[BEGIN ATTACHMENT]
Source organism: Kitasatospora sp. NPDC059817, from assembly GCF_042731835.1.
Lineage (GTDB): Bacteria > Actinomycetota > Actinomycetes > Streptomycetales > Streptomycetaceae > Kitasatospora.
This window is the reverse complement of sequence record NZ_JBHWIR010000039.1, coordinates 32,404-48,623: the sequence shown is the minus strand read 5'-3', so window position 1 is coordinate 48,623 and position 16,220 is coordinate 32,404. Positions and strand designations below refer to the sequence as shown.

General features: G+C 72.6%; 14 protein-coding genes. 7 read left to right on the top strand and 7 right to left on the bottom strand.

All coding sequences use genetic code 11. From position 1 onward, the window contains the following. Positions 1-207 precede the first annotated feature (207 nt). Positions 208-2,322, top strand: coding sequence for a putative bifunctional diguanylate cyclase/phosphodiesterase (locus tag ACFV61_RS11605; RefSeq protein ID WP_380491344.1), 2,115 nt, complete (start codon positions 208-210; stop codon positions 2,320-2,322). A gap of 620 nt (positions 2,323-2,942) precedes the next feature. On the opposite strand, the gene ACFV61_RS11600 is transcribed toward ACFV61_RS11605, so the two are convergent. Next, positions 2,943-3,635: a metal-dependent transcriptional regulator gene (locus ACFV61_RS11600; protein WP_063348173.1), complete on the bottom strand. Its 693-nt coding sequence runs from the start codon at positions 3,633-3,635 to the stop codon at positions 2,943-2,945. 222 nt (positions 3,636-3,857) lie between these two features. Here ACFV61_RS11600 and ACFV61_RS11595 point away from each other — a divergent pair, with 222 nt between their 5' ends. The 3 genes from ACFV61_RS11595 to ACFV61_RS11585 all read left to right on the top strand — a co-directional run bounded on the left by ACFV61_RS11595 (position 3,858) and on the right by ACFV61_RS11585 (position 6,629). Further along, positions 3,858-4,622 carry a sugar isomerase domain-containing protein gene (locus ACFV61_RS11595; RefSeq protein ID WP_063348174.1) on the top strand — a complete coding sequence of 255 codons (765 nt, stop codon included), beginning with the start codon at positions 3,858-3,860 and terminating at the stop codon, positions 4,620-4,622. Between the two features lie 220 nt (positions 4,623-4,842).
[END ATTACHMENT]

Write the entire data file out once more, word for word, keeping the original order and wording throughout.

Source organism: Kitasatospora sp. NPDC059817, from assembly GCF_042731835.1.
Lineage (GTDB): Bacteria > Actinomycetota > Actinomycetes > Streptomycetales > Streptomycetaceae > Kitasatospora.
This window is the reverse complement of sequence record NZ_JBHWIR010000039.1, coordinates 32,404-48,623: the sequence shown is the minus strand read 5'-3', so window position 1 is coordinate 48,623 and position 16,220 is coordinate 32,404. Positions and strand designations below refer to the sequence as shown.

General features: G+C 72.6%; 14 protein-coding genes. 7 read left to right on the top strand and 7 right to left on the bottom strand.

All coding sequences use genetic code 11. From position 1 onward, the window contains the following. Positions 1-207 precede the first annotated feature (207 nt). Positions 208-2,322, top strand: coding sequence for a putative bifunctional diguanylate cyclase/phosphodiesterase (locus tag ACFV61_RS11605; RefSeq protein ID WP_380491344.1), 2,115 nt, complete (start codon positions 208-210; stop codon positions 2,320-2,322). A gap of 620 nt (positions 2,323-2,942) precedes the next feature. On the opposite strand, the gene ACFV61_RS11600 is transcribed toward ACFV61_RS11605, so the two are convergent. Next, positions 2,943-3,635: a metal-dependent transcriptional regulator gene (locus ACFV61_RS11600; protein WP_063348173.1), complete on the bottom strand. Its 693-nt coding sequence runs from the start codon at positions 3,633-3,635 to the stop codon at positions 2,943-2,945. 222 nt (positions 3,636-3,857) lie between these two features. Here ACFV61_RS11600 and ACFV61_RS11595 point away from each other — a divergent pair, with 222 nt between their 5' ends. The 3 genes from ACFV61_RS11595 to ACFV61_RS11585 all read left to right on the top strand — a co-directional run bounded on the left by ACFV61_RS11595 (position 3,858) and on the right by ACFV61_RS11585 (position 6,629). Further along, positions 3,858-4,622 carry a sugar isomerase domain-containing protein gene (locus ACFV61_RS11595; RefSeq protein ID WP_063348174.1) on the top strand — a complete coding sequence of 255 codons (765 nt, stop codon included), beginning with the start codon at positions 3,858-3,860 and terminating at the stop codon, positions 4,620-4,622. Between the two features lie 220 nt (positions 4,623-4,842).